La conception graphique à cran de The Cricket’s reflétait son contenu éclectique. Entre ses couvertures criardes, le monde de la culture noire était gravé en blanc et noir tranchant, exploré, interrogé, explosé. Un magazine sur la musique? En quelque sorte. Un magazine littéraire? Cela aussi. Une revue critique? Sans doute. Une intervention philosophique dans la vie de tous les jours? Absolument.

 

The Cricket intégrait l’énergie de plusieurs musiciens: Sun Ra, le percussioniste Milford Graves, et le pianiste Cecil Taylor sont listés comme conseillers. Poésie et théâtre entremêlés de critiques d’albums et de polémique Black Nationalist. Des activistes-musiciens-écrivains tissaient des vers et de la prose; des poètes-essayistes tentaient de capturer le pouls et l’attitude de la nouvelle musique tout en claironnant le black power et condamnant le racisme blanc. Du point de vue stylistique, leurs mots dans toutes leurs formes incarnaient une sorte de jazz verbal. “Nous voulions un art qui soit aussi noir que notre musique,” se rappelle Baraka. “Une poésie de blues (à la Langston et Sterling); une poésie jazzy; un verset funky empli d’armes explosantes antiracistes et de nouvelle poésie musicale qui crierait et raillerait et attaquerait de son rythme l’ennemi jusqu’à soumission.”

 

Cependant, après quatre numéros The Cricket fût détruit par le même agenda politique qu’il incarnait. Comme se le dira plus tard Baraka, “Nous nous étions tellement immergés dans son aspect politique [du Black Nationalism] qu’en fait les choses édifiantes comme The Cricket ne furent pas poursuivies…” Alors que de nombreuses publications, allant de The Grackle (mi années 70) de Ron Welburn à Straight No Chaser (1988 – ), continuèrent dans la lancée de The Cricket, personne n’a encore égalé son innovation, sa promiscuité créative et la croyance intense en la possibilité de liberté. Comme Baraka le dit, “La beauté n’a rien à y voir, mais cela en est!”

 

View (pour voir) une version sommaire du quatrième volume de The Cricket, publié dans Albert Ayler, Holy Ghost, rare & unissued recordings (1962 – 70), 9 CD Spirit Box, 2004

PEOPLE

Amiri Baraka (LeRoi Jones), A. B. Spellman, Larry Neal, Mwanafunz Katibu , Milford Graves, Cecil Taylor, Sun Ra, Stanley Crouch, Gaston Neal, James T. Stewart’s, Sonia Sanchez, Clyde Halisi, Don L. Lee, Norman Jordan, Ben Caldwell, Mtume, Roger Riggins, Albert Ayler, Askia Muhammed Toure, Willie Kgositile, Ibn Pori, Ishmael Reed.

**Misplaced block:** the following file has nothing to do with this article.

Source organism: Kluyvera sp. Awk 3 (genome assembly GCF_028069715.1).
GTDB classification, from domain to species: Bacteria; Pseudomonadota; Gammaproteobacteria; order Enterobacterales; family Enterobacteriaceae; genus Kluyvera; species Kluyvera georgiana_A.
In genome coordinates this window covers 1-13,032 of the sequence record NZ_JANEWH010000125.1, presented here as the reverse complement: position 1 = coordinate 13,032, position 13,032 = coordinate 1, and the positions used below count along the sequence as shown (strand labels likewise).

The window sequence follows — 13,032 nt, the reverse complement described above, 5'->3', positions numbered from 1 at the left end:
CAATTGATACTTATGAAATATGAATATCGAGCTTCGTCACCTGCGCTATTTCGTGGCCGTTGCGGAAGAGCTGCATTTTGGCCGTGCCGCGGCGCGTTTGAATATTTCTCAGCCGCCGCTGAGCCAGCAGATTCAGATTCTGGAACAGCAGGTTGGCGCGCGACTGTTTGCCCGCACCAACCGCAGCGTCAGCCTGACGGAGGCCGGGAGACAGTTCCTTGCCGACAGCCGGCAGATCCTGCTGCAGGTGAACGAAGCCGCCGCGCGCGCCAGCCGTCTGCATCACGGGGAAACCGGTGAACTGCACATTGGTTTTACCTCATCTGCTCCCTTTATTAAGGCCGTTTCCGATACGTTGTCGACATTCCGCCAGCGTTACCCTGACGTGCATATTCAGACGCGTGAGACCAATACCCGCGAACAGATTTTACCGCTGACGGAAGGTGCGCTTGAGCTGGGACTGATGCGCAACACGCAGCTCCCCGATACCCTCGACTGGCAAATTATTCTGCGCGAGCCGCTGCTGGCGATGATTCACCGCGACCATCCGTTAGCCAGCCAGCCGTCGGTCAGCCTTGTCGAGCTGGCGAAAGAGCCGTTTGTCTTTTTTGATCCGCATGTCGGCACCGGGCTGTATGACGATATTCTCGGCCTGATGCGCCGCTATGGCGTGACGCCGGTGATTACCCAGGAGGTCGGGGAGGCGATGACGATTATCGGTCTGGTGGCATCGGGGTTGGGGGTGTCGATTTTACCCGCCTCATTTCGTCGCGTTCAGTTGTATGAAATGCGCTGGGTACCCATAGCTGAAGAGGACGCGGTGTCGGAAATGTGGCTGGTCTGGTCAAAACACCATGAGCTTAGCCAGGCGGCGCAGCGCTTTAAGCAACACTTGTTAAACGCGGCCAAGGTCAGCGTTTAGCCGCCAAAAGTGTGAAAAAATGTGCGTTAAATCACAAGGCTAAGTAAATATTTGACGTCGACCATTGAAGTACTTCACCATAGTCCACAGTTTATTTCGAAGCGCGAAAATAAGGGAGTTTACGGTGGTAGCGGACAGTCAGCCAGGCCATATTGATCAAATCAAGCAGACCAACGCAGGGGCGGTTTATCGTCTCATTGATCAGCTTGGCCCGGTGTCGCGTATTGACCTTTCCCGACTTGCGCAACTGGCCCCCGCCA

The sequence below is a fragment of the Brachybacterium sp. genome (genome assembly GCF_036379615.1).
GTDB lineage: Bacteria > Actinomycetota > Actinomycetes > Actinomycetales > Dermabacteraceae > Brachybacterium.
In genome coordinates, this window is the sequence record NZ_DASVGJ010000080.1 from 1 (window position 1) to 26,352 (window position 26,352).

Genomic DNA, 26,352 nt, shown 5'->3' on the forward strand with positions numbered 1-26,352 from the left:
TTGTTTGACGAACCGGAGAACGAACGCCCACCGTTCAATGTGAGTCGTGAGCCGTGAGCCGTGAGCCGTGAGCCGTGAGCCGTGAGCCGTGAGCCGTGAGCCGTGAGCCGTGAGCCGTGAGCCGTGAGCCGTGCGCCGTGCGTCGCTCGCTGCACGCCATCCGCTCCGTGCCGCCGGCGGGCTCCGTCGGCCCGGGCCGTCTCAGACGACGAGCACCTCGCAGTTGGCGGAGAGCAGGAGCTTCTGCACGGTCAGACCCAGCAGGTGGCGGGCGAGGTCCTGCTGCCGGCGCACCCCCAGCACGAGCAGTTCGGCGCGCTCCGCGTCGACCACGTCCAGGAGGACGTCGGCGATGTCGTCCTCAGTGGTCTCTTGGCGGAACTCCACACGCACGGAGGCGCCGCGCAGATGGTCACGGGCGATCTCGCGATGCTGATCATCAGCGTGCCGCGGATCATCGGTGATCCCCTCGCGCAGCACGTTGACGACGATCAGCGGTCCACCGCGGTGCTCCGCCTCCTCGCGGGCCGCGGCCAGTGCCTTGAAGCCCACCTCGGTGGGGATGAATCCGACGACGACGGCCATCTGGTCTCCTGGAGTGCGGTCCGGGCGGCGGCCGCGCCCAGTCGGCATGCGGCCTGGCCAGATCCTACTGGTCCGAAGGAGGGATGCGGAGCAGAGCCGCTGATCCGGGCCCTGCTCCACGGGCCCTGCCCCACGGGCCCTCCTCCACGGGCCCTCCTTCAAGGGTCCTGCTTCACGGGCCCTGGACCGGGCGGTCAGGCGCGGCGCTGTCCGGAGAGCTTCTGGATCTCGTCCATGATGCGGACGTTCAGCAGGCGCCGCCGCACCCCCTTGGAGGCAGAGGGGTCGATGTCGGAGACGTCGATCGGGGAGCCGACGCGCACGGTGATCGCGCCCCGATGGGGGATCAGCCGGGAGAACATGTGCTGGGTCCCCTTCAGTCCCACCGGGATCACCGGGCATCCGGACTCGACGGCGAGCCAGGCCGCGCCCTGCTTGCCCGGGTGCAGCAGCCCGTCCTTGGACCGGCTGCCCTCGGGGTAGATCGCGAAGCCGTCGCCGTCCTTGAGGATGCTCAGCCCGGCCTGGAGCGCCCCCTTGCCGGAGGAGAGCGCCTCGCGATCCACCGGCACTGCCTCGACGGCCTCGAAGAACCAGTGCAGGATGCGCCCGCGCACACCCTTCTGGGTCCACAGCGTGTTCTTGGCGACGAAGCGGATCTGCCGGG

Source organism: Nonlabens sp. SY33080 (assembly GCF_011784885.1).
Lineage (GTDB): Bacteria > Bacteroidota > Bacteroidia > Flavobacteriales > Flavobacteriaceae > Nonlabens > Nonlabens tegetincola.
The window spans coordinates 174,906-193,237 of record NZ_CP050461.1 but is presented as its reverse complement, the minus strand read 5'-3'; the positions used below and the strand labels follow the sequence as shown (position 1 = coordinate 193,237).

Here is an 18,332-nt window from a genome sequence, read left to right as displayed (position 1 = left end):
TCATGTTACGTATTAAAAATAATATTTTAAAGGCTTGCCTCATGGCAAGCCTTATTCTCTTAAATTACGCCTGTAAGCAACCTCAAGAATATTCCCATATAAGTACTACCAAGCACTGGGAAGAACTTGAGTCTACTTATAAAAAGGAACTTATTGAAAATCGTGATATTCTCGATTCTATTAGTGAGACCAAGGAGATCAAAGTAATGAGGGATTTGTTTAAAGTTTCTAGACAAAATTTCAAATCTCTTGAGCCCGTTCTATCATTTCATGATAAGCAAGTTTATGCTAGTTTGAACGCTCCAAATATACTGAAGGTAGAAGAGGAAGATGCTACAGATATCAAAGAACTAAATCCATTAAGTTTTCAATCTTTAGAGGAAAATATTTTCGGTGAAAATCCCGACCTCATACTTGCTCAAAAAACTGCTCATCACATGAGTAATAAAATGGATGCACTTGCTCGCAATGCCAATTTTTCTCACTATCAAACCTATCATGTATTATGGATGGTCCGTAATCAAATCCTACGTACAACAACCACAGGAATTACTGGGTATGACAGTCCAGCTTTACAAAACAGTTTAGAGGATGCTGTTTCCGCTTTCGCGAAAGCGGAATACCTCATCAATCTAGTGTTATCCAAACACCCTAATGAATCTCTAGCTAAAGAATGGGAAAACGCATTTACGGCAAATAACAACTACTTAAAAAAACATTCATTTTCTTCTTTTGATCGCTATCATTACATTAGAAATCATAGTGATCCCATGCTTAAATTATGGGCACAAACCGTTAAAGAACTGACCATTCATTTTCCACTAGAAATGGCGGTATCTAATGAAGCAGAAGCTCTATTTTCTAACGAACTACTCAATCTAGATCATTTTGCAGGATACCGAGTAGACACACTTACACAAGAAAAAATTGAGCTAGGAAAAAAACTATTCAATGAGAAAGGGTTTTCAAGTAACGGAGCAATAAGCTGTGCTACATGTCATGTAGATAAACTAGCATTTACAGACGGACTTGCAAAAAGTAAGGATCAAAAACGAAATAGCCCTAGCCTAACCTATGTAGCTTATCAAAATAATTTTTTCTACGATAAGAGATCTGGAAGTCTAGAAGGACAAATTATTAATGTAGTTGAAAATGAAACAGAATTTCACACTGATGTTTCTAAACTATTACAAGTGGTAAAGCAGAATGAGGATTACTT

FAMILY TREE

  • The Floating Bear: A Newsletter. (1961-1969) A mimeo magazine delivered by mail. Diane Di Prima & and LeRoi Jones, eds.
  • Yugen (1958-1961) LeRoi Jones and Hettie Cohen, eds.
  • Liberator (1961 and 1971) Founded by the architect turned full-time activist Dan Watts.
  • Freedomways (1961 – 1986)
  • Umbra Magazine (1962)
  • Afro World (1965)
  • The Grackle: Improvised Music in Transition (1976-78). Roger Riggins, James T. Stewart and Ron Welburn, eds.
  • Journal of Black Poetry (1966 – 1973) Dingane Joe ed.

RE/SOURCES

  • Gennari, John. Blowin’ Hot and Cool: Jazz and Its Critics. University of Chicago Press, 2006. p. 287 – 290.
  • Funkhouser, Christopher. “LeRoi Jones, Larry Neal, and the Cricket: Jazz and Poets’ Black Fire”, African American Review, Vol. 37, 2003.
  • Komozi Woodard Amiri Baraka Collection, Atlanta-Fulton Public Library System, Auburn Avenue Research Library on African-American Culture and History. Series I: Black Arts Movement, 1961-1998.
  • Poet Amiri Baraka on the freedom movement and Black art, The Gainesville Iguana, January 2007.
  • Thomas, Lorenzo and Nielsen, Aldon Lynn. Don’t Deny My Name: Words and Music and the Black Intellectual Tradition. University of Michigan Press, 2008, Page 131
  • Kalamu ya Salaam. Djali Dialogue with Amiri Baraka, First in a Series of Conversations with Established and Emerging African-American Writers. The Black Collegian Magazine.
  • Smethurst, James. Pat Your Foot and Turn the Corner: Amiri Baraka, the Black Arts Movement, and the Poetics of a Popular Avant-Garde; African American Review, Vol. 37, 2003
  • Hanson, Michael. Suppose James Brown read Fanon: the Black Arts Movement, cultural nationalism and the failure of popular musical praxis. Popular Music. Cambridge University Press, 2008, 27:341-365

One Response to THE CRICKET – BLACK MUSIC IN EVOLUTION

  1. menzi September 28, 2009 at 4:29 pm #

    the labum by Archie Shepp titled Attica Blues will fit Honourable Baraka’s descriptions. And for a softer view/listen to Abdullah Ibrahim’s African Sunset with Orchestra, plus anything by Alice Coltrane and those crazy wite boys called Captain Morgan?? and oh, Zim is also a Space explorer when he sings ‘hhey nina sisi, kutheni insimbi zami ningaz’thumeli ngomntwana…’
    Blessed be the Jazz. It is the only thing sane about being Black